Do you ever wonder where the waste goes after you flush your toilet? If you’re not hooked up to a government-maintained sewer, chances are you have a septic system. You can thank a buried tank and drainfield in your backyard for making daily tasks like dishes, laundry, and using the toilet possible.
Understanding how your septic system works is crucial to avoiding waste management mishaps, and follow proper care. Here’s what you need to know.
How a septic tank works
Your septic tank is a large container made of concrete, polyethylene, or fiberglass. This is where all the wastewater from your plumbing fixtures drain. Heavy solids settle in the bottom, where bacteria turn them into sludge and gases, while lighter solids like grease and fats rise to the top.
Some septic tanks have a single compartment, while others have two compartments. Dual compartment septic tanks are better at settling solids than single compartment septic tanks. The second compartment provides an additional treatment area to help break down the waste, leaving a lower chance of sewage spilling into the drainfield before it has fully decomposed.
Most septic systems constructed before 1975 in the Puget Sound region have single compartment tanks. Septic systems that were built after 1975 tend to have double compartment tanks.
How a septic system drainfield works
The drainfield in your septic system is a covered area for absorbing partially treated wastewater, usually beneath the ground in your yard. This is where liquid from the septic tank flows for final treatment.
Organisms in the soil of your drainfield treat the wastewater, naturally removing harmful bacteria and viruses. Once the wastewater is safely filtered, the soil disperses the wastewater into groundwater.
Drainfields are usually quite shallow, which is why you shouldn’t plant anything other than grass and shallow-rooted plants over a drainfield.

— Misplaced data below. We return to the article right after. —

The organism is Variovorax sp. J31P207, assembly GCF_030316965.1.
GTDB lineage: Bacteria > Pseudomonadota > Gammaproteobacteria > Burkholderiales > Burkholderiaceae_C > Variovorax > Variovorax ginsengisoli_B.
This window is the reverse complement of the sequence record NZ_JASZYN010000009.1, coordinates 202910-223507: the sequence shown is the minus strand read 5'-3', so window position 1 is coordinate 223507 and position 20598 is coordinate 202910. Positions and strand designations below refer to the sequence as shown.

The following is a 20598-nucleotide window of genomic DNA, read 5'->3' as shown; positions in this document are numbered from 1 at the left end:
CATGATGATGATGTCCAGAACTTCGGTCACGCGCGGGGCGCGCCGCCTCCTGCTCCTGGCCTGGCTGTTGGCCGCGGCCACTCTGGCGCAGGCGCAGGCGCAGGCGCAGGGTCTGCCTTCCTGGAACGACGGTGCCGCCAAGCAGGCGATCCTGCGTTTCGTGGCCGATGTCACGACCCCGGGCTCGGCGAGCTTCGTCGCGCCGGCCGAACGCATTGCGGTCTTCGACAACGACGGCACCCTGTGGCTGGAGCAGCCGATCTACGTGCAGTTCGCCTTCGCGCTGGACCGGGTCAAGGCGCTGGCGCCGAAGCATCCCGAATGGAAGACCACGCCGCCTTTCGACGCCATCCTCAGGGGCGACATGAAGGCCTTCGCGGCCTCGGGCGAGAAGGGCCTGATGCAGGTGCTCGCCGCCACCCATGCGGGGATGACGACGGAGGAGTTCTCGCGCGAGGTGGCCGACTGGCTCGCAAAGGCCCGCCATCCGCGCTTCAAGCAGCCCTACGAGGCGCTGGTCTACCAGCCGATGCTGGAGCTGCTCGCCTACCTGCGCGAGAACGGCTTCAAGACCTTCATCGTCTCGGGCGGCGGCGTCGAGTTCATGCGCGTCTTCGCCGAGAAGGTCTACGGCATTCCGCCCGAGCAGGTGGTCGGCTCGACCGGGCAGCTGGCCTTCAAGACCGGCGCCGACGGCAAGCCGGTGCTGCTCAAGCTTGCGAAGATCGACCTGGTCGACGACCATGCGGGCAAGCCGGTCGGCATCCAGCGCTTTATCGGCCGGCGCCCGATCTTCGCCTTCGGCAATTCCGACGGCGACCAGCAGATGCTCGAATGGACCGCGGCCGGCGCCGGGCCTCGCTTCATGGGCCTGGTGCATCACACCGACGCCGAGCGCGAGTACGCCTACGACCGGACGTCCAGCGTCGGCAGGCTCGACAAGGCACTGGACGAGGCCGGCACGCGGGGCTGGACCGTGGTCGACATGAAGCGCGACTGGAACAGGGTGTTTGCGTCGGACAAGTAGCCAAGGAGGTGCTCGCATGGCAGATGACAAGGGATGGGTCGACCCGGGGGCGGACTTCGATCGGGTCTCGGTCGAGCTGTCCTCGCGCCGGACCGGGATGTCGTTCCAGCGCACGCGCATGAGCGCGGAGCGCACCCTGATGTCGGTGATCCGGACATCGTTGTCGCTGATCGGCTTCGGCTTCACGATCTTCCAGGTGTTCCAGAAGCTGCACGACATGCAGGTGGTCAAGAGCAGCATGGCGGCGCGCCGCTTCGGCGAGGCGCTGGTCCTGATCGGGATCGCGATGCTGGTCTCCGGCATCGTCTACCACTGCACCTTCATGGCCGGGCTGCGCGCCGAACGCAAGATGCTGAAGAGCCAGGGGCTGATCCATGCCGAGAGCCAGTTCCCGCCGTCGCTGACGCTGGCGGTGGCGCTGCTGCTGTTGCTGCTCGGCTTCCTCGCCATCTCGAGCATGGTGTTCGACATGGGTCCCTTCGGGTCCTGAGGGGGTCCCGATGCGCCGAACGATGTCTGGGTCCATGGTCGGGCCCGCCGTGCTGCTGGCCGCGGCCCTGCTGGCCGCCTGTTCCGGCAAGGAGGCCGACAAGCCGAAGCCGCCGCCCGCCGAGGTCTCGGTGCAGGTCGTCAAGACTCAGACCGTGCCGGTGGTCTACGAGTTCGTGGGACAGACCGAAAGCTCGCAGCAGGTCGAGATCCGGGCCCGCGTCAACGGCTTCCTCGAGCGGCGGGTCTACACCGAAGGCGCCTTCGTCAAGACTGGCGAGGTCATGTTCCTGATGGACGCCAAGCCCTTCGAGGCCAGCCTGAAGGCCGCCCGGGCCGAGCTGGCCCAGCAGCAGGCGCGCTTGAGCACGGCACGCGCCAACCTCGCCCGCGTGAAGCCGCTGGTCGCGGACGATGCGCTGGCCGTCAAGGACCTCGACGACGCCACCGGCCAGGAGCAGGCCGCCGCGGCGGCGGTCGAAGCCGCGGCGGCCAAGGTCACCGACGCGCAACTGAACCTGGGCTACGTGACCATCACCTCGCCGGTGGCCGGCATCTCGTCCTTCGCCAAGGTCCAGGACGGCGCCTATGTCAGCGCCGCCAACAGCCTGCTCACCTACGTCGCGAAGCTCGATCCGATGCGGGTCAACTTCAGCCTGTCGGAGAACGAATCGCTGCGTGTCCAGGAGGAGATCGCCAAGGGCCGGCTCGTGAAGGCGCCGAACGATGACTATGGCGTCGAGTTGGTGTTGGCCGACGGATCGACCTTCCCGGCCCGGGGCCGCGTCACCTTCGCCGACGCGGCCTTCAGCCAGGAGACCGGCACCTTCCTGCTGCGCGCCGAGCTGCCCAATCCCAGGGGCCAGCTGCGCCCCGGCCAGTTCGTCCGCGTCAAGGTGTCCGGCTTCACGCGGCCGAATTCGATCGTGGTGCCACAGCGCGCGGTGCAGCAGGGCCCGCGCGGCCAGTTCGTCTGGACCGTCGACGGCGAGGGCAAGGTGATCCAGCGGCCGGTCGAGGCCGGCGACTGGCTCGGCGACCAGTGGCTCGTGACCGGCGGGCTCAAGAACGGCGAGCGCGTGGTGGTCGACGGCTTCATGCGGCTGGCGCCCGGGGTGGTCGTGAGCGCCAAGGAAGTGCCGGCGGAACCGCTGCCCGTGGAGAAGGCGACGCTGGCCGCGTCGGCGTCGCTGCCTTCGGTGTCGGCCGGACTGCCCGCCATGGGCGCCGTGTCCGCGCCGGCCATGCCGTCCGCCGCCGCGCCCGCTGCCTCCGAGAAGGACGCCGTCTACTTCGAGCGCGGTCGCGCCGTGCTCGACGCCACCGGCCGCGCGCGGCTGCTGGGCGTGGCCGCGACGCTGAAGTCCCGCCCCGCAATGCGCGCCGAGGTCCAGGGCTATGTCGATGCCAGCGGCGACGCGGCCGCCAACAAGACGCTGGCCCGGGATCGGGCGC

Preventing and repairing a septic system malfunction
You should never flush toxic materials, detergents, grease, or other difficult-to-treat substances down your drain. An overloaded drainfield can flood, and no one wants to deal with toilet backups or sewage rising to the ground.
If you have a septic system, make sure to avoid putting extra pressure on the ground covering the drainfield and septic tank. That means you shouldn’t have driveways, patios, decks, storage sheds, sports courts, landscaping plastic, or even grazing animals over your drainfield.
We suggest covering drainfields with grass or other shallow-rooted plants. Consider planting a wildflower garden to keep your yard beautiful without risking a septic system malfunction. As a bonus, wildflowers are easy to regrow if you ever need to dig up the drainage field.
In most cases, a septic tank is buried between 4 inches and 4 feet underground in the owner’s backyard. Septic service professionals usually do minor repairs with video cameras and other specialized tools to avoid damaging the owner’s yard.
If your septic tank needs replacement, it may impossible to avoid digging up your garden. This is just another reason why you should get regular inspections and maintenance done on your septic tank. You want to fix any problems before they become serious enough to require digging up your property!
How often does my septic tank need maintenance?
Your septic tank maintenance needs depends on the type of sewer system you have and the number of people using the system.
A family of 4 using a typical gravity-fed drain system without a garbage disposal should have their septic tank inspected every three years. If you have a larger family, a more complex septic system, or a garbage disposal, you should get your septic tank inspected annually. We’ve outlined additional factors that may influence the frequency of septic pumping on our blog.
Ace Acme will inspect your septic system using state-of-the-art equipment with minimal harm to the surrounding environment. If you need an inspection or a repair, we’ll save you time and money by doing it right the first time. As a family-owned and operated business serving Snohomish, Skagit, Island, and North King Counties, we care about our customers and their pets!